[SOLVED!] Phaser Before Or After Distortion: Which Way To Go?


To spice things up during live performances, modern guitarists usually make use of effect pedals and many even connect multiple pedals to make pedal chains. However, it’s important to point out that depending on the order of pedals in the chains, the resulting sound can vary. 

You want to include phaser and distortion pedals in your pedal chain but don’t know how to position them? In that case, you have come to the right place. My article is going to give you all the information you need to solve the question of phaser before or after distortion. Read to the end to build a pedal chain that complements and not contrasts your style.

Phaser And Distortion Pedals: Outlines  


To put it plainly, phaser is a type of modulation effect pedal that is designed to filter signals.  In use, phaser creates a series of peaks and troughs in the frequency spectrum which deliver the “phaser” effect.

Standard phaser pedals work in two stages: In the first stage, the signal of your guitar passes through a series of all-pass filters. On the other hand, the second stage is kept as a dry signal. At the end, both stages of phaser pedals merge in order to create an output. Following the mixing of signals, out-of-phase frequencies will cancel each other out and create characteristic notches


For your information, distortion is an effect pedal that enables the manipulation of amplified sounds of electric instruments (electric guitar, electric bass, electric piano, synthesizer, ….). For most of the time, the resulting sound features increased gain and become more “fuzzy”, “growling”, “gritty”, etc. In other words, if you wish to add some  “dirt” to the sound, distortion won’t let you down. 

The Positioning Of The Pedals 

In layman’s terms, the answer to the question of phaser before or after distortion depends on your own needs and requirements. For instance, if you want more “dirt” in your sound, place distortion before the phaser pedal. Conversely, if you wish to hear as much of the phaser effect as possible, put it before distortion. You only need to remember that whichever effect pedal you place first will influence the overall output.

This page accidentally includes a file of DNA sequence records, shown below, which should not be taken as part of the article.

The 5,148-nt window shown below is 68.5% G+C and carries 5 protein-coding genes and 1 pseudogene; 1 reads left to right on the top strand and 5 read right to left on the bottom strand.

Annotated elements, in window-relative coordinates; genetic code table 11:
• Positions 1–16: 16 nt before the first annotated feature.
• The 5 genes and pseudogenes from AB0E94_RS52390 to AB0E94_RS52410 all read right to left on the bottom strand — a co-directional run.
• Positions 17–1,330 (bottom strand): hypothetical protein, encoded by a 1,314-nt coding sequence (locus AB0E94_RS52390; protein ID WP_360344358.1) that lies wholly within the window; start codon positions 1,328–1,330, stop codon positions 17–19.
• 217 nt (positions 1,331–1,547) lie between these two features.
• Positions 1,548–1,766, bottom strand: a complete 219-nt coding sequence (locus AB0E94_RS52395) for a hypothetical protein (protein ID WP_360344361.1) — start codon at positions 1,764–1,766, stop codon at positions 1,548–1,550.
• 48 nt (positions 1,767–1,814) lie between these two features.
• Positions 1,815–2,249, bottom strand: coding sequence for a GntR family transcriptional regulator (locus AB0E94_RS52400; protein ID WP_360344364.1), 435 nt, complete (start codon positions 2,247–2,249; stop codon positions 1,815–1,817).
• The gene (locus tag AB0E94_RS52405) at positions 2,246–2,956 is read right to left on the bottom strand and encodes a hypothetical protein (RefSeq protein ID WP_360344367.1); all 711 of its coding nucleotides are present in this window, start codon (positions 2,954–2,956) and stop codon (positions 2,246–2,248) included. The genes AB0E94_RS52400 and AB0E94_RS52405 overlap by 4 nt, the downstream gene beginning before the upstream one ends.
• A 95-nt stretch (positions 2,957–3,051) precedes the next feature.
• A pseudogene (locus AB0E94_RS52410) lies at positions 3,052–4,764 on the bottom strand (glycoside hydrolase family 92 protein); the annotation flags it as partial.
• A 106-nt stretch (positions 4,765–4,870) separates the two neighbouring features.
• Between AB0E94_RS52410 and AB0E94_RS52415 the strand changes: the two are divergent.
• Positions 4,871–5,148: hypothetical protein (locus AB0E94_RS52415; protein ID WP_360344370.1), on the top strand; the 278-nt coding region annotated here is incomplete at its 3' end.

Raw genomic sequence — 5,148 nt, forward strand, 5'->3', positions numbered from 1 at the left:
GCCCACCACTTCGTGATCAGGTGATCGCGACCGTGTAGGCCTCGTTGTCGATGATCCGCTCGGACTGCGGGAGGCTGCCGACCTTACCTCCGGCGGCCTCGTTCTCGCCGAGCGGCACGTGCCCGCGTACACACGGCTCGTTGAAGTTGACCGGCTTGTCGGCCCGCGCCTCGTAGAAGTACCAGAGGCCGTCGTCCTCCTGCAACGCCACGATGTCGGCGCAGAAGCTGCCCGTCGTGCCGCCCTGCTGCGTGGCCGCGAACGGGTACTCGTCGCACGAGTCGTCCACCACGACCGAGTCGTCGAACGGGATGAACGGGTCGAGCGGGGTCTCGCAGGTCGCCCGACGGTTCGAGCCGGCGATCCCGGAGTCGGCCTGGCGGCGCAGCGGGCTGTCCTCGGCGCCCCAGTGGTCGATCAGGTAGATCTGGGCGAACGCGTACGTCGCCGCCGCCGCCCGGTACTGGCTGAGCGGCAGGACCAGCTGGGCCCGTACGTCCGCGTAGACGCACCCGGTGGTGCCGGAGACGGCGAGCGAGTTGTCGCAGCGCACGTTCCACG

Note: It’s strongly recommended that you take into account the kind of phaser and distortion pedals you use. A number of phaser pedals give a good account of themselves if you keep them in the background while others work best at the center of attention. The same applies to distortion you should think it through prior to drawing conclusions. Feel free to experiment a bit and deduce the optimal order for pedals in your pedal chain. 

Questions And Answers

Do I have to use phaser/distortion pedals?

All in all, the use of pedals like phaser and distortion is by all accounts not mandatory. That being said, many people agree that on its own, the sound of guitar is not up to specs. Unless you have certain demands, it won’t hurt to give phaser and distortion a go. 

What are the most influential phaser effects?

The phaser effect first appeared in the mid-1960s and has massively changed the history of music from that point onward. Examples of influential phaser effects include: 

Which phaser pedals should I get?

There are plenty of phaser pedals out there, so it can be hard to decide what one suits your playstyle best. Here are some well-known pedals you can use as reference:

TC Electronic Helix

With a wide range of intensity, built-in Tone Editor and warm analog sounds, TC Electronic Helix is a perfect fit if you’re a fan of modern rock, rhythm, and most basic styles.

MXR EVH90 Phase 90

MXR EVH90 Phase 90 is the successor of the MXR M101 Phase 90 which was heralded as a legend of the 70s and 80s. It boasts extremely simple controls so it is a good match for guitarists that know little about phasers.

Behringer Vintage Phaser VP1

As an excellent product that comes at an affordable price, the Behringer Vintage Phaser VP1 is a solid all-around phaser. With a true hard-wired bypass feature and cool metal design, it never fails to please.